CORRECTION: World-beating alumina technology from Orbite

Several errors occurred in the original story of Feb. 5, 2013. Below is the corrected version.

Several errors occurred in the original story of Feb. 5, 2013. Below is the corrected version.

MONTREAL – The Canadian mineral industry has a reputation as a global leader in technology – for exploration, cost efficiency, automation, and environmental action. And now a Canadian solution for the toxic red mud problem dogging the aluminum industry is about to hit the world stage.

The patented solution belongs to Orbite Aluminae Inc. of Montreal. The company's recent joint venture with French waste management giant Veolia Environmental Services will take the Orbite technology around the globe, making it the industry standard. Orbite is supplying the intellectual property and licensing; Veolia will build and operate the plants, thus ensuring the quality of products and ensuring their operation is cost effective and environmentally sound.

Orbite is the developer of the patented high purity alumina (HPA) process. The company also developed two other processes wiwth similar technology – smelter grade alumina (SGA) and Red Mud. The latter is used to treat red mud remaining after alumina ores have been treated with the Bayer process, to recover valuable alumina, hematite and rare earths from what is otherwise a toxic legacy.

Red mud is a caustic waste that is difficult to treat because existing purification processes are complicated, costly and ineffective. Orbite offers the only cost effective technology in the world.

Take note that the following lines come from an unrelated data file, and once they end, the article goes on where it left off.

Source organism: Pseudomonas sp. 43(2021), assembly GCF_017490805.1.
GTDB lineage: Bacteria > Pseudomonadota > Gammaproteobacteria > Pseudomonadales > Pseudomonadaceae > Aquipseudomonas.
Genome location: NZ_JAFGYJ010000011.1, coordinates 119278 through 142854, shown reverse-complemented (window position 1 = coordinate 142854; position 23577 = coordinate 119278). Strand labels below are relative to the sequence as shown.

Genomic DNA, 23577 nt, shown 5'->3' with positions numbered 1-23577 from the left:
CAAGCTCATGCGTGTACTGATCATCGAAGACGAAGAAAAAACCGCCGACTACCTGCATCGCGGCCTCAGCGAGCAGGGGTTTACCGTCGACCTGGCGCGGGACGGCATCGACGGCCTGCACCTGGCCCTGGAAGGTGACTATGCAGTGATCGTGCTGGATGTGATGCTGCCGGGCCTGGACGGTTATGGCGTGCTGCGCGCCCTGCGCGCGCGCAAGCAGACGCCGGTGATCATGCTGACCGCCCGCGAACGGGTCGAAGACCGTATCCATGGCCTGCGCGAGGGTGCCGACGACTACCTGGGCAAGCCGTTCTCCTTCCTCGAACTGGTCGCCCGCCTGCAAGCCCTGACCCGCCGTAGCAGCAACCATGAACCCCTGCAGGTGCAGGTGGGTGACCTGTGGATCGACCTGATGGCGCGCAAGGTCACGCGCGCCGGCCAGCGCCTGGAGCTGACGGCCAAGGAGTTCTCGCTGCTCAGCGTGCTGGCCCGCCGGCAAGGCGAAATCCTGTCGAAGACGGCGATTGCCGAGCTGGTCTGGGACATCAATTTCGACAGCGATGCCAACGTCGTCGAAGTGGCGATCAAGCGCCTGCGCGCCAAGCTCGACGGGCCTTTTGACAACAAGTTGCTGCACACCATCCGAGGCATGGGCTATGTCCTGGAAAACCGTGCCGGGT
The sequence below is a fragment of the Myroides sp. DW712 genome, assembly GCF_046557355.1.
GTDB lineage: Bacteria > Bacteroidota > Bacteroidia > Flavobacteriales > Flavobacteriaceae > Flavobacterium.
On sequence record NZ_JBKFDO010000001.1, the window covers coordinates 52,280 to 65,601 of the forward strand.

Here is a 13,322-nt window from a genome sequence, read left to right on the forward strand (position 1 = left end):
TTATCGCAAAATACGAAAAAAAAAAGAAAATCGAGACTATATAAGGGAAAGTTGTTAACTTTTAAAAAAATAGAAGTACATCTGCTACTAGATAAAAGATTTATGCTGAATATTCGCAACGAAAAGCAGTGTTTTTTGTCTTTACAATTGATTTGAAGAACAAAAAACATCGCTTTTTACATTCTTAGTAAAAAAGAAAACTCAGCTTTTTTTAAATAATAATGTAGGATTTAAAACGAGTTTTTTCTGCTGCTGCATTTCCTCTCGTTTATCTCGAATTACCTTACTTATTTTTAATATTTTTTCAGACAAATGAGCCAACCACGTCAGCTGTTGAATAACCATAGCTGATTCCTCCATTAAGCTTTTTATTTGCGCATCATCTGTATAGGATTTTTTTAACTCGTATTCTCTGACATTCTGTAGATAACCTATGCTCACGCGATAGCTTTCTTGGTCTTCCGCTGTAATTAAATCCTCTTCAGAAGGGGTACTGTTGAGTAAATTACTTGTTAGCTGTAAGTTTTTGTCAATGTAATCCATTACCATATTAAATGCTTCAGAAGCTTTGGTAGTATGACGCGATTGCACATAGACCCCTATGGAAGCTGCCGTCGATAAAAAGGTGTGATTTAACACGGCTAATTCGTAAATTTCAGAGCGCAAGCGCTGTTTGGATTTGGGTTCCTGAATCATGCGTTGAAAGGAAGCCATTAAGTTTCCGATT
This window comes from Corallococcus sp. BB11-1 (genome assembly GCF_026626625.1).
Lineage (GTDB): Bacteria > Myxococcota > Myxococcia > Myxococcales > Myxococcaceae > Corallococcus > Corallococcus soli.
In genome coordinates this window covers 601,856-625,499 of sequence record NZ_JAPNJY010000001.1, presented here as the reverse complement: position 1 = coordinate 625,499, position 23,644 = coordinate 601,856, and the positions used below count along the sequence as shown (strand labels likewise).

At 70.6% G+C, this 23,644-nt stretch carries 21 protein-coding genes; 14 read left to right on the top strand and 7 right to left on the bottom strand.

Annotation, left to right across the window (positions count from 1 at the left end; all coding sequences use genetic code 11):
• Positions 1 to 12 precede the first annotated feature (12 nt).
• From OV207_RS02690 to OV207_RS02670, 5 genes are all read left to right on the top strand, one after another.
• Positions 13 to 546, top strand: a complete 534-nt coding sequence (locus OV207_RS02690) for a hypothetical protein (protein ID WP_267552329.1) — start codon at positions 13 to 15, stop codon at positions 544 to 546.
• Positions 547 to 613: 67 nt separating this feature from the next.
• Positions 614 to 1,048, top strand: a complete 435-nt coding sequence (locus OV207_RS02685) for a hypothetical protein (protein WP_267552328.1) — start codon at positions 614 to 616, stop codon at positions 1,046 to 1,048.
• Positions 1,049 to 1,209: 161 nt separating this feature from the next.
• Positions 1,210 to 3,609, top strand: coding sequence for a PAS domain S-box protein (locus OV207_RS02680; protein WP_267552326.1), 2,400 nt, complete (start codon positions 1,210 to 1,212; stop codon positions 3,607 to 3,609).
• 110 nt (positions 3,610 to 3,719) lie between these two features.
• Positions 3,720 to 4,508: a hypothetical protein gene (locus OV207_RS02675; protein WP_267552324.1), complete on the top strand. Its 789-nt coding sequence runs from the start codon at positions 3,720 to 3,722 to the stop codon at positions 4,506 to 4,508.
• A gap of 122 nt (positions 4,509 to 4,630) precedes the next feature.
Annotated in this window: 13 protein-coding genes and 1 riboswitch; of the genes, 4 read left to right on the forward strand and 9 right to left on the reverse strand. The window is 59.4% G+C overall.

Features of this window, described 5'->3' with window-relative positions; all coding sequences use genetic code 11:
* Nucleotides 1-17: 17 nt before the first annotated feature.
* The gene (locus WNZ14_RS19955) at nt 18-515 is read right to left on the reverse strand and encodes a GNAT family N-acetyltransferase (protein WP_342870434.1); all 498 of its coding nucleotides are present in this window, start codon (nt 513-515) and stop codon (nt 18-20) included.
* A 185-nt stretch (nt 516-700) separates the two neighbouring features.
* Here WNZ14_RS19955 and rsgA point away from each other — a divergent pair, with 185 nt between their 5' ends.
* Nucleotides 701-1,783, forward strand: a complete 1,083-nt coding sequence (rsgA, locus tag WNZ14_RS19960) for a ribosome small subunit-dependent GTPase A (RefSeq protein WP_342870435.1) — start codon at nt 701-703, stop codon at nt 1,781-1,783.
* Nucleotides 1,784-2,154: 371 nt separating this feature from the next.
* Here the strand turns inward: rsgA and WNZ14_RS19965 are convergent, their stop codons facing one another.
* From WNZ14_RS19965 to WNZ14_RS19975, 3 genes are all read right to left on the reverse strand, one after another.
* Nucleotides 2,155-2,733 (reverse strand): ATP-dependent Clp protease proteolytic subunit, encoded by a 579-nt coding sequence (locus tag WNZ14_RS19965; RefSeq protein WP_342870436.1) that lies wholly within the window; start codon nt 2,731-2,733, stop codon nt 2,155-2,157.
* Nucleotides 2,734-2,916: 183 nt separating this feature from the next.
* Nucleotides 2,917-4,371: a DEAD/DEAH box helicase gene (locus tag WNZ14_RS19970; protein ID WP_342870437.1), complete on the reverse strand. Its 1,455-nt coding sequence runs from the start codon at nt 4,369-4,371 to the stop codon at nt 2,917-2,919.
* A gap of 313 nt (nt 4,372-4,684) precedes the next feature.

Red mud often remains stored in situ, which increases the risk of accidental spills, and the problem is growing exponentially. Since the first aluminum was produced in the 1880s, lakes of red mud tailings have accumulated to an estimated 3 billion tonnes. Another one billion tonnes will be added to global stockpiles sometime between 2015 and 2018 as demand for the light, versatile metal remains strong.

Orbite founder, president and CEO Richard Boudreault spoke with CMJ earlier today. "We are in a good position," he said. "Veolia has the deep pockets and relationships with governments and ministries to take our process global. Veolia does over 10 billion euros of business every year treating hazardous materials and often recovering valuable by-products."

The by-products recoverable using the Red Mud and the other processes make Orbite's technology very cost effective. Depending on where it is mined, up to half the alumina in bauxite ore remains in the red mud after it is treated by the Bayer process. The problem is exacerbated if the bauxite has a high silica content. The mud also contains hematite at grades of 7% to 8% and rare earths, particularly gallium and scandium, at grades of 600 to 800 ppm. The ability to recover valuable by-products and ameliorate an environmental problem at the same time is the advantage of the Red Mud process.

"Treating the world's red mud problem will need hundreds of Orbite plants, each costing between $100 million and $500 million to build," said Boudreault, "but they will pay for themselves in one to three years."

For now Boudreault sees the market for Orbite's Red Mud process in environmental remediation. With at 3 billion tonnes and more of red mud lying in various stockpiles around the world, the need for clean-up is pressing. But eventually, Orbite technology could replace the Bayer process for primary production and the red mud problem would not occur.

Either way Orbite's technology and Veolia's global presence will make the Red Mud process the global standard for decades to come.

If readers wish to explore the technical details of the Orbite's technology, please read the white papers posted at


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